It took me four months to get the van to a good enough standard that would allow me to apply for re-registering the panel van to a Motor caravan. The registration process went through without a hitch and I was now officially a Motor Caravan owner! I was well chuffed with the result so far and the Van was usable. Once having started to make trips with the the Van I spent quite a bit of time figuring out on how to refine and make further improvements, be it to make it more comfortable, practical and aesthetically pleasing. So after every trip I'd spend time making the noted alterations etc. In truth though, I know I'll be doing more alterations of one sort or another, so it's always going to be an open project...


The original criterion for the Campervan were:


a. It should comfortably sleep two people, in two single beds as well as a large double bed as necessary. Under the single beds will serve as 'clean' storage.

Outcome: Initially used Caravan cushions to make the single beds and the double bed. Looked nice but that comfortable, so I replaced all with made to measure Memory foam units plus a separate full wall to wall Memory foam mattress. Brilliantly practical and very cosy.

b. As much free space as is practically possible. The Portaloo, gas hob, sink, onboard water tank with running water, microwave, 3 way fridge, TV/DVD player and stereo system to all be fitted in where ever possible.

Outcome: The water tank, I fitted underneath the van. The TV I fixed, via an extending fixing bracket to the main Wardrobe. The Portaloo and Chemicals are stored in own cupboard under the Wardrobe. Microwave in own cupboard over the wardrobe. All other items have been  fitted and connected appropriately. Gas, water pump and electric junction Box under sink unit. 24v control panel to the rear of Driver's seat. Lighting is a mix of 24v and 240v. 4 heavy duty/capacity leisure batteries are under the passenger seat and I can live comfortable off grid for 4 to 5 days.   

c. It also had to have storage space for my fishing gear and small outboard and also for me to be able to fully slide in through the back doors an inflated heavy duty 3.3 meters inflatable dinghy on its side between the single beds.

Outcome: It all worked out just as planned. 

d. The addition of a 'Drive away Awning' to serve as extra living space with tables and chairs etc. 24v Cooler to supplement fridge as necessary.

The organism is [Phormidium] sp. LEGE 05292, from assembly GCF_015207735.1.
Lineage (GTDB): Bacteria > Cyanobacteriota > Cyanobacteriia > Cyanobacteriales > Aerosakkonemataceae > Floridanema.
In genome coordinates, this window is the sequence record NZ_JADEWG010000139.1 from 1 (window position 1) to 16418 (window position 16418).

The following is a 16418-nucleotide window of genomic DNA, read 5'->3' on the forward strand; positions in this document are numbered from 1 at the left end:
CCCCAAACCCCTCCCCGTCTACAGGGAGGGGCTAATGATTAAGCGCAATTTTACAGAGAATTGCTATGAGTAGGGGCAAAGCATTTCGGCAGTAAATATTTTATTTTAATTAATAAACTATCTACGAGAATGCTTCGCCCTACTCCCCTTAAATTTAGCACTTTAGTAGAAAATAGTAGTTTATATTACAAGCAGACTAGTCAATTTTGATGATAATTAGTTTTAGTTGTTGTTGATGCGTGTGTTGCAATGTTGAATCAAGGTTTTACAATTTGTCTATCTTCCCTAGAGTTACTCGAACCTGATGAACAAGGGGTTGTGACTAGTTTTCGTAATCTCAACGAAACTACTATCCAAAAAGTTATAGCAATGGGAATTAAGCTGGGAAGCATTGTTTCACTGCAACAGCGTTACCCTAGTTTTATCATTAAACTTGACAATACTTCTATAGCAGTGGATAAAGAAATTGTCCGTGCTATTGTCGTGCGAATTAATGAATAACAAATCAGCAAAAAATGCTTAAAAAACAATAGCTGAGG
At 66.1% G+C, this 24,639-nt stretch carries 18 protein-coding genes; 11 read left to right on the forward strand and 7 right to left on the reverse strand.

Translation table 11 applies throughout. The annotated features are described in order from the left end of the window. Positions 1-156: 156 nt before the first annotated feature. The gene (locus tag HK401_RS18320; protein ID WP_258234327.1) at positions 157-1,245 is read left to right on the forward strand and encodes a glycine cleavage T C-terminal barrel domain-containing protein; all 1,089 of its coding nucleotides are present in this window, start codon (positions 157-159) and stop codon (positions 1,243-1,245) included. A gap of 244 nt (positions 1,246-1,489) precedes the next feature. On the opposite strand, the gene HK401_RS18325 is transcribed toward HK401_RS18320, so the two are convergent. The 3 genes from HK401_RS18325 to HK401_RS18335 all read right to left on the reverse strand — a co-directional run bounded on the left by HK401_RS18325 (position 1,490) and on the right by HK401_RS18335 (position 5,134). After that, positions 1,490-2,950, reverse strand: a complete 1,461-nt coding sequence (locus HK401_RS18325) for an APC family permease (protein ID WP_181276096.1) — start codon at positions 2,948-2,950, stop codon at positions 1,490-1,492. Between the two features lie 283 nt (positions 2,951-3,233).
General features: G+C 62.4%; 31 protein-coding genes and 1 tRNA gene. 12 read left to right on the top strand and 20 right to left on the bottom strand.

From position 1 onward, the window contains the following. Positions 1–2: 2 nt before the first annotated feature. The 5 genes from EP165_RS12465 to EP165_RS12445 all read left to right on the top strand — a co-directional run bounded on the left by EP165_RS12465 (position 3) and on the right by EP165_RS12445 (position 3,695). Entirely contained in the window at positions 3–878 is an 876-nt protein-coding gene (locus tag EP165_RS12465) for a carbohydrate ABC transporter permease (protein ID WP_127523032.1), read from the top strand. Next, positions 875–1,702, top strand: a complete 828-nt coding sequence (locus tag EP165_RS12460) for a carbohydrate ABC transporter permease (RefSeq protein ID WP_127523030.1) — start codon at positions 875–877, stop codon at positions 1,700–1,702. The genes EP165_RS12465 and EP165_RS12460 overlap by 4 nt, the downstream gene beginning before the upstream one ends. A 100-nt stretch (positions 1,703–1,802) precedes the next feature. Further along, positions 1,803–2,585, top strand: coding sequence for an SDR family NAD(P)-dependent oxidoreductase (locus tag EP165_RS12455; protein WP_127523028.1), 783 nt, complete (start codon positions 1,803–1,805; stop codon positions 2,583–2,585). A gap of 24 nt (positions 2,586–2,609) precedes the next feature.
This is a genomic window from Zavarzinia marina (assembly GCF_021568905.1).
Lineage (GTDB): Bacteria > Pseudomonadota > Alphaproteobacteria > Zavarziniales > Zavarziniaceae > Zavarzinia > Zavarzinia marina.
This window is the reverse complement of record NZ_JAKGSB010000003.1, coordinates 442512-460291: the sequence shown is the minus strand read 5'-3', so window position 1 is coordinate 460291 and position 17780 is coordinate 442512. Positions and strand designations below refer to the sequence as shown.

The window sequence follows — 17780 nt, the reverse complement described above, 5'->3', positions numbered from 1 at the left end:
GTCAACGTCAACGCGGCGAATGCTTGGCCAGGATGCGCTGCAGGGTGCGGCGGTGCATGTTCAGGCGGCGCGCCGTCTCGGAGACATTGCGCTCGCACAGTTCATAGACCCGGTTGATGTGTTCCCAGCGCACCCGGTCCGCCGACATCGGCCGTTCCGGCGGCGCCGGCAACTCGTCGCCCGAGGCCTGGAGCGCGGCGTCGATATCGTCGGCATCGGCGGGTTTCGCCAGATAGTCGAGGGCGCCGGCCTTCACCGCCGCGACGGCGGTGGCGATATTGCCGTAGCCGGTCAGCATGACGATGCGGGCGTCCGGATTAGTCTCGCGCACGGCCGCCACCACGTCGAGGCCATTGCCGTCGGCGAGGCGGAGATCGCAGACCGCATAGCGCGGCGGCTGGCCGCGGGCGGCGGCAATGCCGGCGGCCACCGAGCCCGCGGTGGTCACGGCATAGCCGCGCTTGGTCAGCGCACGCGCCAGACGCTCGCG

Outcome: Drive away awning is very useful to have even if not always used on every trip. 24v Cooler is a must to keep certain food items in, during long journeys.


It so happens that with every journey there is less to sort out once we're back home. I've got it right in relation to my needs and expectations. So as as it stands, I'm more than happy with the van...


Major update: I had the Van re-sprayed in dark blue (Mercedes colour Dunkel Blua). It looks much nicer now. It's a 1998 built Van with 140,000 miles on the clock. Albeit that the Engine was fully overhauled at around 128,000, at a total cost of 2600!!!


It turned transpired that the fault diagnosis by my regular mechanic and the Greenflag man were both wrong! They said that a couple of engine core plugs have come away, hence the large quantity of water coming out from the back of the engine. However, much to my disgust, once the Van was returned to me on a load Loader from Manchester, I had a look at the paperwork and was stunned to discover that the real problem had nothing to do with the core plugs, they were all fine! The Driver who delivered it to me was also the man who overhauled the Engine and he said that there was nothing wrong with the Engine, it was just a burst water pipe at the back of the engine!!! All that money that I could hardly afford gone just like that! The Company in Manchester who 'Fixed' the engine could have told me of the real issue before they went ahead and thus save me a good bit of money! For a while I felt I've been well lied to and conned, but it is what it is and yet another life lesson learned. Anyway, I'm consoled by knowing that I've now got a better engine with low mileage...     



Following photos show some of the build stages.

Stage 1

Stage 2

Stage 3

Stage 4

Stage 5

Stage 6

Stage 7

Stage 8

Stage 9

Stage 10

Stage 11

Stage 12

Stage 13

Stage 14

Stage 15

Poor taste in Graphics, I know, but that's what I fancied at the time.



Decided to add a small window to one of the rear doors to allow more natural light in. Also added alu-plates at bottom of doors.